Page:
- Adds extra weight
- Difficult to remove
- Potentially impacts balance
- Additional wear on brake pads
- Adds strain when riding off-road
- Average models lack significant torque
- Many model variants to pick, confusing for some
Mid-Drive eBike Pros
Mid-drive motors remain one of the newer additions to the electric bike market. Before their explosion in popularity around 2016, a professionally made mid-drive eBike was especially difficult to find. These days, many companies have expanded to accommodate this demand, including Bosch, Yamaha, Shimano, and many other top brands.
Hub motors are great, but they just don’t meet the same level of technological innovation. We feel that mid-drive is the type to choose if you want the latest and greatest drive motors. Individual preference obviously plays a factor, but personally, I much prefer the natural biking movement of a mid-drive motor, as opposed to the twist throttle commonly seen on hub-drive motor models, which make me feel like I’m riding a scooter or moped.
- More efficient
- Better balanced
- Greater torque output
- Natural pedaling motion
- Operates in synergy with gears
- Numerous top brands in the market
- Good for off-roading and downhill riding
- Most modern/technologically advanced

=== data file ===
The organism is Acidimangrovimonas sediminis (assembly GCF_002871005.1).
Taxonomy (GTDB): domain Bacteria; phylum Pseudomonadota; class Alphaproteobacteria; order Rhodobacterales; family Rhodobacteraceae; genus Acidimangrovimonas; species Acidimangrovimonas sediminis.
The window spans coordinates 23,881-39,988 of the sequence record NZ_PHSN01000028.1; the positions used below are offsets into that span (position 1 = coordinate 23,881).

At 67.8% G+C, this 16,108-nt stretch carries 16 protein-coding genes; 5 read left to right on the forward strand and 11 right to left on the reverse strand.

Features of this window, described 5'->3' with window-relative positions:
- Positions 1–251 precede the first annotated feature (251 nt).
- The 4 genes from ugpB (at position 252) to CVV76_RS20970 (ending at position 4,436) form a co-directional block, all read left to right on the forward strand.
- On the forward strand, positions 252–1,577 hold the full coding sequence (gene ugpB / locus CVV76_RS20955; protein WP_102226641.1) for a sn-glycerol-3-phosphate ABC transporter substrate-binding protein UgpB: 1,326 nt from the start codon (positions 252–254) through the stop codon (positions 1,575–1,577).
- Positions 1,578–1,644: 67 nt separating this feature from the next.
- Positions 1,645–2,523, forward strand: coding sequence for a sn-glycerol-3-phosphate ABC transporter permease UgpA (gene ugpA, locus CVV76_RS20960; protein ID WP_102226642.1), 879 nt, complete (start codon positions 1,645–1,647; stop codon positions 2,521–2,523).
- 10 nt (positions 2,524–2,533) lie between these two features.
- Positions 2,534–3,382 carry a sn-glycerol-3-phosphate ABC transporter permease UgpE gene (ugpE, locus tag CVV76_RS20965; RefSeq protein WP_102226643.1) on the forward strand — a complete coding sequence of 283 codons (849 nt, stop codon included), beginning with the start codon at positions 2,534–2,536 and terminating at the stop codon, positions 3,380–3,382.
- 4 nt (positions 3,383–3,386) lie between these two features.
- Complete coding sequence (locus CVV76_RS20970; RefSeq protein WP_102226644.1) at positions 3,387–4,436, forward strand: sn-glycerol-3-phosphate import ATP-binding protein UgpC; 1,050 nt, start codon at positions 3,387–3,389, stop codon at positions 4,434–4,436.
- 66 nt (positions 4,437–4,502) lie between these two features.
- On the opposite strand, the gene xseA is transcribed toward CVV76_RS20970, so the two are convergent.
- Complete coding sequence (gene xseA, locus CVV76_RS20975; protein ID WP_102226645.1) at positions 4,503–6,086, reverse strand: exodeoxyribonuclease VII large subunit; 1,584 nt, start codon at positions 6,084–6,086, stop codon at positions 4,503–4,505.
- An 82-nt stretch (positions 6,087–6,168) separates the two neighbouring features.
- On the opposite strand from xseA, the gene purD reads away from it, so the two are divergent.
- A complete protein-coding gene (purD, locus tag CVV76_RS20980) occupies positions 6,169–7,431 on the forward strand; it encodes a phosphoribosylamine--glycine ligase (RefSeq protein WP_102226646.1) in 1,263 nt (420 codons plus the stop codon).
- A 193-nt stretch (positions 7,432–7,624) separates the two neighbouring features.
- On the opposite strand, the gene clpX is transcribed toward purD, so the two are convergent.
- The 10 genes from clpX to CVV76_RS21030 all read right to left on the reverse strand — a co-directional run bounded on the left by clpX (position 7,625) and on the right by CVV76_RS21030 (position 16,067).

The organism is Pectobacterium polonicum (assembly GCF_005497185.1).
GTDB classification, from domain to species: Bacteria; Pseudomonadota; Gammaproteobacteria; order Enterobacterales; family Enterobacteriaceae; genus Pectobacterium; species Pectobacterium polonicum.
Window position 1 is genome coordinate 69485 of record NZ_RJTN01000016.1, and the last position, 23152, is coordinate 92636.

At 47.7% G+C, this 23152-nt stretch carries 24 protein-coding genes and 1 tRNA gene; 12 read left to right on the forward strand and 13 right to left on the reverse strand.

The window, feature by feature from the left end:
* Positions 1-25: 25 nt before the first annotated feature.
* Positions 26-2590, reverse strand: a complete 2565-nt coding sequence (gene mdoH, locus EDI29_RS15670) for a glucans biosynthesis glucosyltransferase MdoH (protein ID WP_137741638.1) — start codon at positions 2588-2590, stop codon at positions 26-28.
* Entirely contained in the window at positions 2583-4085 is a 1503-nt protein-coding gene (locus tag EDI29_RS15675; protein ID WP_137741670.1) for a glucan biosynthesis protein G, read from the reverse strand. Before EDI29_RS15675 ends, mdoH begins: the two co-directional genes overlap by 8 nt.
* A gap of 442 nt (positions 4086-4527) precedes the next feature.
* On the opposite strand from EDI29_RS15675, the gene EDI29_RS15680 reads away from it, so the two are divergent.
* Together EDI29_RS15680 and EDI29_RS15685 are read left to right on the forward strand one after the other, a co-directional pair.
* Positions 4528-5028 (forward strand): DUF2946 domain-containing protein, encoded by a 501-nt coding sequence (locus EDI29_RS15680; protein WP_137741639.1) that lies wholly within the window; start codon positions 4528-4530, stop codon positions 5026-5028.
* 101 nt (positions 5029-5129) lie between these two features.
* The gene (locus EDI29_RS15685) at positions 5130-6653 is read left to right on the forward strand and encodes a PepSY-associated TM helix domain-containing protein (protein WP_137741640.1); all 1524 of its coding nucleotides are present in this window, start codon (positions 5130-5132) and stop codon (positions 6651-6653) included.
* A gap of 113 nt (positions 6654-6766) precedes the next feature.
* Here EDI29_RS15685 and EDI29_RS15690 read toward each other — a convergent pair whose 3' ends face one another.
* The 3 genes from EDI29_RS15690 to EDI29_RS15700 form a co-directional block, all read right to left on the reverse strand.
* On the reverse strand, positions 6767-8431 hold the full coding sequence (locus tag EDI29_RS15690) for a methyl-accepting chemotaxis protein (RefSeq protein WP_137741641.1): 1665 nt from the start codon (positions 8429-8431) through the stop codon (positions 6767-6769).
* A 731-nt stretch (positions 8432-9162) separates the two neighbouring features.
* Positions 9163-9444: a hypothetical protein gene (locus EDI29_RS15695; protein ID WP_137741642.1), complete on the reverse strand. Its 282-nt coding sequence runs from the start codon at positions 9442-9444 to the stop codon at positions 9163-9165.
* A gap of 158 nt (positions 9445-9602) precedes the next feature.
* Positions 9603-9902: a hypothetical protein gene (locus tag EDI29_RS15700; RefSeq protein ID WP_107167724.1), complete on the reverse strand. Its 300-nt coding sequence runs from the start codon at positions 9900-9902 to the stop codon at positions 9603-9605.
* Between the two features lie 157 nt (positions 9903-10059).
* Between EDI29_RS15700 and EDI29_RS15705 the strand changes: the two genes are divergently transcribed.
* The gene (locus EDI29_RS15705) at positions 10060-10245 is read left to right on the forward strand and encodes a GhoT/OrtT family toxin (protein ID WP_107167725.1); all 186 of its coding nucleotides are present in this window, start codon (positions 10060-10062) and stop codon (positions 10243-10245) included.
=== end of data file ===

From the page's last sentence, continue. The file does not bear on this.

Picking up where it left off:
Perhaps the top pro of a mid-drive motor would have to be that it works within the bike’s normal drive train, processing all the benefits of whatever gear the rider selects. This, in turn, maximizes efficiency and extends total mileage. For this reason, combined with the more efficient operating RPM they offer, Bosch eBike models only use mid-drive motors.
Electric bikes with mid-drive motors often have the most responsive behavior, especially concerning pedal assistance. They also deliver a higher peak assistance/output than hub-drive counterparts on average, making a great option for electric mountain bikers and off-roaders. However, mid-drive motors aren’t without fault, so let’s cover a couple of the cons next.
Mid-Drive eBike Cons
Firstly, because their location is right inside the eBike model, these motors usually need to have a bicycle frame designed around them. This is the opposite of hub-drive motors, which are often designed to fit a variety of bike frames and wheels.
Because of this inconvenient production method, mid-drive eBikes commonly possess a higher price tag than competing products. However, in recent years, we’ve seen many models from various brands sharing similar designs, so this likely won’t be a major issue for long.
The main problem mid-drive eBikes face is stress on the chain, accelerated by off-roading, mountain biking and any other demanding riding. When mountain biking up a steep hill, riders usually stand on the pedal, putting increased pressure on the front cog and, consequently, the chain. Normally, that’s nothing to worry about; it’s what bikes are designed to handle. However, things can start to go downhill instead of up when a motor is added to the mix.
The added pressure combined with the stress on the front cog from motor torque has caused chains to snap on these models in the past. Despite this, several newer designs have come out, including one model from Haibike; these incorporate a cog on top of the frame to distribute pressure or stress over a larger area. So we don’t anticipate this being much of an issue in the future either.